• Diana Trautwein

    Spectacular.  That’s all I can say.  Just spectacular.  “…baby laughs spilling out of her like fairies…”  Oh my. HOW I WISH there had been more space for co-sleeping when I was a mama – I did it occasionally, but always felt guilty somehow, like I was doing it ‘wrong.’  Oy vey.  This is the way to have a 3rd little one.  I do remember with both #2 and #3 that the middle of the night was ‘our’ time to be together…and much of the time, I reveled in it…except when I was overcome by exhaustion…Love, love, love re-thinking parenting through your lovely words and reflections.  Thank you.

    • You know, it’s one of the things that almost everyone does but no one talks about – like it’s “wrong” or something. It’s funny when you admit how many people will say, “Me, too!” and how they love it. And yes, sometimes exhaustion makes any contemplative wonder sit down tight and wait for another time here, too.

  • I love this.  It sums it all up so perfectly.  I can’t imagine having to get up at night to feed my baby…it’s so nice to just be able to latch her on and go back to sleep…with her fragrant little self right next to me.

  • Jamie

    I love this. I can so relate! I so often feel this way about our little son.

  • Tears in my eyes once again Sarah!! <3 All my girls have co-slept and I have cherished each one a little bit more because I know how fast it goes. Thank you for sharing!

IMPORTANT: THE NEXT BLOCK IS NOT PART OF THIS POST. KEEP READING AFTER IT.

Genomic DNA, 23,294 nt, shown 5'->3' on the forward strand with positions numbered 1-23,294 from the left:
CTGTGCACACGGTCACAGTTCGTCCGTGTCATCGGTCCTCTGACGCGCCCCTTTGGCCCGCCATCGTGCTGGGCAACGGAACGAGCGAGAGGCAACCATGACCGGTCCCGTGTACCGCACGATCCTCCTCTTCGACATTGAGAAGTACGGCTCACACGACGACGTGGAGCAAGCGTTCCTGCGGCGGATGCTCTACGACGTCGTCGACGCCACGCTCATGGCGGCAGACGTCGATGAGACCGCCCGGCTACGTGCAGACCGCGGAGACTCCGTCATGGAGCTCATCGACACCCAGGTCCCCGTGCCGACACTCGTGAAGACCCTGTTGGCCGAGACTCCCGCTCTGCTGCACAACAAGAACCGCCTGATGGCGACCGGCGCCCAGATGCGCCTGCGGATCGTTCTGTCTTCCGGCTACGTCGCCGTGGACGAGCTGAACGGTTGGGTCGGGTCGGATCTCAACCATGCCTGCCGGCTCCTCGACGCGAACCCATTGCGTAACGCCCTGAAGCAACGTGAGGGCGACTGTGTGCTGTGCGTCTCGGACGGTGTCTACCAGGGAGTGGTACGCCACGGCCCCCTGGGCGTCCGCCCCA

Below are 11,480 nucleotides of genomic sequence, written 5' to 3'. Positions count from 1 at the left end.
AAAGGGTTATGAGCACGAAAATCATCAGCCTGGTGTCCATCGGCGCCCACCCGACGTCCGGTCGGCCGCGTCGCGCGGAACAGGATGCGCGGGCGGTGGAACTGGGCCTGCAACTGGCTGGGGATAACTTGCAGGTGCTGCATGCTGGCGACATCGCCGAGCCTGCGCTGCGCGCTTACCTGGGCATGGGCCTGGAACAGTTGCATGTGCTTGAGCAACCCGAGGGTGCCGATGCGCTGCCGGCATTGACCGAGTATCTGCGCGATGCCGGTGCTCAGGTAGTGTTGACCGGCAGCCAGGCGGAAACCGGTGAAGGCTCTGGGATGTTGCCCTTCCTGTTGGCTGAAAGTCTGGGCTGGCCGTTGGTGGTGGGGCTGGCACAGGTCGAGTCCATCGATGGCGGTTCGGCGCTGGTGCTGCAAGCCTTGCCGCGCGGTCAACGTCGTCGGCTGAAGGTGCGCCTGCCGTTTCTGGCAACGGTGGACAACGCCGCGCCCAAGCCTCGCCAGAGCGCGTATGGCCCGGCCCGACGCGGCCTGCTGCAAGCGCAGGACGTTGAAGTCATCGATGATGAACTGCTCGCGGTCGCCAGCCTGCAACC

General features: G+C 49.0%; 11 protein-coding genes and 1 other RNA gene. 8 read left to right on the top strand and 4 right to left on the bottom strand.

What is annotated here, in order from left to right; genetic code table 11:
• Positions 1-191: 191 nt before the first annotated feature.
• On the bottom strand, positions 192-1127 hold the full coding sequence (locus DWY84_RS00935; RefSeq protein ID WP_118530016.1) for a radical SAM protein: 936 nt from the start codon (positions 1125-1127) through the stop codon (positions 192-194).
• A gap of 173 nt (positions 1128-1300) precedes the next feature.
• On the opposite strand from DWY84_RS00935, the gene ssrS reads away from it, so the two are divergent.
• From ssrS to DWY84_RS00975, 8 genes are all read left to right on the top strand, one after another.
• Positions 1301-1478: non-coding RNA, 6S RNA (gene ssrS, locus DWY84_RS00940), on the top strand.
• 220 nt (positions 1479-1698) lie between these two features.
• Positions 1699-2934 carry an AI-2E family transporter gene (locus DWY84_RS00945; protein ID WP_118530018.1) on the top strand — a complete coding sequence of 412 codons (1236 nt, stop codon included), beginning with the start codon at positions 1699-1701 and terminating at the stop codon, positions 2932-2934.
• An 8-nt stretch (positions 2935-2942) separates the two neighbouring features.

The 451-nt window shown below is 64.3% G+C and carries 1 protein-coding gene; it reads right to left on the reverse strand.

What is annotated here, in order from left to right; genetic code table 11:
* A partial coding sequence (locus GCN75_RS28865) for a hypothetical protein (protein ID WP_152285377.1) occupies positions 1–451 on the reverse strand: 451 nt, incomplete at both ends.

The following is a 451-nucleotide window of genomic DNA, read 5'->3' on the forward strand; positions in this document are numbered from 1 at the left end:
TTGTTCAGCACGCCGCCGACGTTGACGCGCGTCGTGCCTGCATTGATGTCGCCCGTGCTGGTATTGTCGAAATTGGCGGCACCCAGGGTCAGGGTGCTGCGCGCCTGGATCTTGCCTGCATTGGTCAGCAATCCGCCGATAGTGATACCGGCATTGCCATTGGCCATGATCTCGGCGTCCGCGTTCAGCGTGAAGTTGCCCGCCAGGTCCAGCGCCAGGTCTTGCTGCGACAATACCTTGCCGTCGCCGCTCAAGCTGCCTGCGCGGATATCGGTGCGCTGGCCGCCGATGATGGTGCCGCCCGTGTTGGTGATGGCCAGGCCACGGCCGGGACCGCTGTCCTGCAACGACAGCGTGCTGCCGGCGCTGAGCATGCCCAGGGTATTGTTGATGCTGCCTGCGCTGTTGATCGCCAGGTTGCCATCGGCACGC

• Kristen

    Love it. And seriously? Two steps ahead of your kids?!?! What’s your secret?

    • Well, *trying*….. Full disclosure! (I just have to have my shower first or I don’t get clean until like lunchtime. I have to go quick in the morning to have a good, relaxing day for the rest of it. And I’m an irritating morning person, like seriously, singing bad songs the whole kaboodle. Yikes.)

  • Rebecca

    Oh my… Thankyou for these beautiful words. I just felt so aware of my own heart beating as I read this, I connect so much with what you say. Thankyou Sarah, honestly I feel like I’m visiting with my “tribe” whenever I stop by here! I’ve been meaning to actually say hello for ages, so there’s no time like now 🙂 Heading off to bed now to spend a night of cuddling up to my little girl…

    • I love the Internet for that very reason – finding my tribe has meant the world to me, too. I know just what you mean.

  • Oh I love this! I cannot imagine sleeping without my baby curled up next to me. It makes me sad that those days are racing away…she’s not yet one and already wants to sleep with her big sister I”m sure…but I”m not ready to let those nights go yet. 

    • I know – I’m probably more wistful because I’m fairly certain that Evelynn is our last one so trying to savour it all, for sure.

  • Omygoodness yes! From the moment my second was born, I felt this urge to co-sleep, partially because she could not sleep for more than 20 minutes without me, but partially because I did not have the time  to just breath her in during the day.  I wouldn’t trade those nights of skin to skin time for anything. I actually still have a hard time when a toddler drags me out of a deep sleep, but I’m getting better at being in the moment and remembering that they are only going to need me for so long.